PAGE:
Three years ago, Senate Minority Leader Mitch McConnell (R-Ky.) was a huge cheerleader for the controversial budget plan proposed by Rep. Paul Ryan (R-Wis.) that would have partially privatized Medicare and slashed social spending programs. Now McConnell, who's in a tough reelection fight, is backing away from his support and trying to suggest he was not an outright champion of this draconian budget measure.
In an ad released this week, McConnell's Democratic opponent, Alison Lundergan Grimes, attacks the GOP senator for backing Ryan's 2011 budget proposal, which would have essentially ended Medicare as a guaranteed federal program, slashed Medicaid, and repealed Obamacare. In the ad, an elderly Kentucky man named Don Disney asks why McConnell voted to raise his medical costs by thousands of dollars a year—referring to a provision in the Ryan budget that, according to the Congressional Budget Office, would hike out-of-pocket costs for Medicare beneficiaries by $6,000.
McConnell's campaign fired back, pointing out that the senator did not vote for the proposal itself, but rather only voted in favor of bringing the measure to the Senate floor for a vote. "There is no way to speculate" what McConnell would have done regarding a final vote on the Ryan budget, his campaign insists.
But that's cutting the legislative sausage rather thin. The vote on whether to bring the Ryan plan to the Senate floor for an up-or-down vote was the key vote—and McConnell voted in favor of the proposal. It was only because the majority Democrats blocked the bill from reaching a final vote that McConnell did not have a chance to officially vote for passage of the budget proposal. But McConnell himself bragged about having "voted" for the Ryan budget. And he repeatedly praised the Ryan plan and expressed support for the measure.
In a speech on the Senate floor in April 2011, McConnell called Ryan's budget a "serious and detailed plan for getting our nation's fiscal house in order." He maintained that it would "strengthen the social safety net."
That month, he also called Ryan's budget "a serious, good-faith effort to do something good and necessary for the future of our nation and…for the good of the nation," according to Congressional Quarterly.
In May 2011, McConnell, appearing on Fox News, vowed to vote for Ryan's proposal. He said Ryan's plan was "a very sensible way to go to try to save Medicare."
Even though the Senate never held a final vote on the Ryan budget, McConnell's backing for the plan—which included large tax cuts for the wealthy—was full-throated and unambiguous. "He's probably relieved that it never came to a final vote," says Ross Baker, a professor of political science at Rutgers University.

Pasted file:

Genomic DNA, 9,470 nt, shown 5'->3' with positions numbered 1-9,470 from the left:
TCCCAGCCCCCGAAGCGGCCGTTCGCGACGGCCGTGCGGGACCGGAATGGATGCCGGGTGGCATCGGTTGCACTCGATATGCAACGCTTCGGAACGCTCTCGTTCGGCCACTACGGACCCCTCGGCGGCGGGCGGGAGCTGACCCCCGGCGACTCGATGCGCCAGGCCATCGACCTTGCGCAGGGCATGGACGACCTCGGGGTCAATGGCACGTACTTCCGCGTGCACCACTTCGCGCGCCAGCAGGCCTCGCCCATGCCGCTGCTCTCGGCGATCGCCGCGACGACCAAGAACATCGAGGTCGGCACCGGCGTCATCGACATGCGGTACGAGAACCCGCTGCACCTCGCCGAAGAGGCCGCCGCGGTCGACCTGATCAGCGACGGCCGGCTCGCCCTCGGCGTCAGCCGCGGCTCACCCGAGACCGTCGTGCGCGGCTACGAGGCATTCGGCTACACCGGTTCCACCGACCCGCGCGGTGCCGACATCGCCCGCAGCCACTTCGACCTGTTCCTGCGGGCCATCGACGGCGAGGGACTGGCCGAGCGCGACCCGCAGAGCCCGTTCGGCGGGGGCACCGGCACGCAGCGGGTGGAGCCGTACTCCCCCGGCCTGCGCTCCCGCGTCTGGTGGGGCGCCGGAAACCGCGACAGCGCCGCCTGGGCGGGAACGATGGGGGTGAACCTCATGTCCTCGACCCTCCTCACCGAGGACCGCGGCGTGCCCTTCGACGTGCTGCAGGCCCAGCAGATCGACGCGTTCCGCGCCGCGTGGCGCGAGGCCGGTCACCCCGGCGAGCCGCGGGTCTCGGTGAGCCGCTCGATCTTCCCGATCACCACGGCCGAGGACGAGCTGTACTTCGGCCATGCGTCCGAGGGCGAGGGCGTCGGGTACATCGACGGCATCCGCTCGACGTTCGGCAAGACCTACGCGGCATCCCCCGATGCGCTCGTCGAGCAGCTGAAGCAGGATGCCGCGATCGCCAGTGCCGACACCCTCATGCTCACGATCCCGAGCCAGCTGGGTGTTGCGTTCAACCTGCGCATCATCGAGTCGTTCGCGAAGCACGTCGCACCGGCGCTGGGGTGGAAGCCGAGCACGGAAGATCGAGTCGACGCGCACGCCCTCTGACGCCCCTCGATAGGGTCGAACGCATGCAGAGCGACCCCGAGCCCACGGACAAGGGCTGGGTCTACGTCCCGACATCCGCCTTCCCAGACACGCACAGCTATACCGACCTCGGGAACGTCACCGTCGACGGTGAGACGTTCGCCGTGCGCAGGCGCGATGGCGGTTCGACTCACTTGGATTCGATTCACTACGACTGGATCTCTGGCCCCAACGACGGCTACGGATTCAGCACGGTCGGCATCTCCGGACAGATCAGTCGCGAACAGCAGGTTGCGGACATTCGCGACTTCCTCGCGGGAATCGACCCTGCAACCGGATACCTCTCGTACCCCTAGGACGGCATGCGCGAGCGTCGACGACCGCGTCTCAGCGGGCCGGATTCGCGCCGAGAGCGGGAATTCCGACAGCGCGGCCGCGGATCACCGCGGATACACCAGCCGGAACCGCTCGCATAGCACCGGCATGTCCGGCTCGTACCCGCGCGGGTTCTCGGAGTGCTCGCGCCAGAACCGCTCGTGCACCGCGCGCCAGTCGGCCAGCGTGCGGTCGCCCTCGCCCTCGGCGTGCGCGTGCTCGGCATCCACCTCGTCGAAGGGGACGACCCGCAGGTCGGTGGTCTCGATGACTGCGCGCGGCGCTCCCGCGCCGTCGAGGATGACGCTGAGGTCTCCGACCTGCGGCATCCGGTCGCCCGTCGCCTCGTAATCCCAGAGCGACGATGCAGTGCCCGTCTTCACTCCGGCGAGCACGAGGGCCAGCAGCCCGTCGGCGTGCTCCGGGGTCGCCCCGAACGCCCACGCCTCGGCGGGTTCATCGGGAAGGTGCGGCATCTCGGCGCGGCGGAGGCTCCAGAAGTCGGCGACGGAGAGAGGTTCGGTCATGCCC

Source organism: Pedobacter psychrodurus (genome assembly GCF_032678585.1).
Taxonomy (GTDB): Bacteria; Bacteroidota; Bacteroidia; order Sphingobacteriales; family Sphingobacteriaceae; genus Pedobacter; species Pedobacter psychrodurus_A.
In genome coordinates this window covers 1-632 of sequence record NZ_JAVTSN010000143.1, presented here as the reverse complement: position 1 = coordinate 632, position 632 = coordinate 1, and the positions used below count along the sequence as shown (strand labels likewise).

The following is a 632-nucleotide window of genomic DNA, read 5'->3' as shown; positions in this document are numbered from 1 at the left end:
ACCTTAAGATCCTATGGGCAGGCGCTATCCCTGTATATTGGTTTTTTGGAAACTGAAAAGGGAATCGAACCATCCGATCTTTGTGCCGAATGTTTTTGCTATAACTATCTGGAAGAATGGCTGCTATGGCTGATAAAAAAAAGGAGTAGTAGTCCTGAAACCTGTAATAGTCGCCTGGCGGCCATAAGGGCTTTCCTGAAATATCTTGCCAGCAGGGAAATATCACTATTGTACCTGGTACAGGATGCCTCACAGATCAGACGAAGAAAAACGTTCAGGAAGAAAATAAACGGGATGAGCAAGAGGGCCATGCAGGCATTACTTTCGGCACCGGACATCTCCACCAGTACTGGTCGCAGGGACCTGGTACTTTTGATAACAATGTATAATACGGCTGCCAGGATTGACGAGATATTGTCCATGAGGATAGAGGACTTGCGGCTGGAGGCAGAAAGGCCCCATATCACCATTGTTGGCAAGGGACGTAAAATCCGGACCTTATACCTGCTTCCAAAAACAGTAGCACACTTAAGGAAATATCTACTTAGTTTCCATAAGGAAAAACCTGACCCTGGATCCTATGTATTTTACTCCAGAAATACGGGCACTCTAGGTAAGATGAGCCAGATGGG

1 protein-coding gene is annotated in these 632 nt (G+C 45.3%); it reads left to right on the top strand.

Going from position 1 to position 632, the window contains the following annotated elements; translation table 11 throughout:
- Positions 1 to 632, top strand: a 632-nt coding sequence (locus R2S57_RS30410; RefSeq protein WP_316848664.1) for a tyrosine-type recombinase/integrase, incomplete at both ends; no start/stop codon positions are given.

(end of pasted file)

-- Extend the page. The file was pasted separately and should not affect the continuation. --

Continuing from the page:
In responding to the Grimes ad, McConnell's campaign also took issue with the charge that he voted to raise medical costs for Kentucky seniors by $6,000 each. The campaign claimed that this figure is out of date because Ryan's subsequent budget plans—which also were not passed by Congress—would raise Medicare beneficiaries' out-of-pocket costs by much less. Yet Paul Van De Water, a senior fellow at the nonprofit Center on Budget and Policy Priorities, says that the Grimes campaign "accurately" cited what the 2011 plan would have done.
Ryan's 2011 budget would have slashed Medicare by $389 billion by raising the eligibility age and partly privatizing the program, dramatically increasing costs for new retirees. Under the same plan, funding for Medicaid would have been slashed by 35 percent over 10 years. The proposal additionally would have ended Obamacare, preventing millions from obtaining affordable health insurance. At the time, Senate majority leader Harry Reid warned the Ryan budget "would be one of the worst things that could happen in this country if it went into effect."
As the McConnell-Grimes race—one of the most closely watched Senate contests of the year—heats up, Grimes is attempting to tar McConnell with the extreme budget plan that he once embraced. McConnell, the veteran Capitol Hill wheeler-and-dealer, is trying to wiggle out of the trap through a legislative loophole—creating a false impression and distancing himself from his party's policymaker-in-chief.
His campaign did not respond to a request for comment.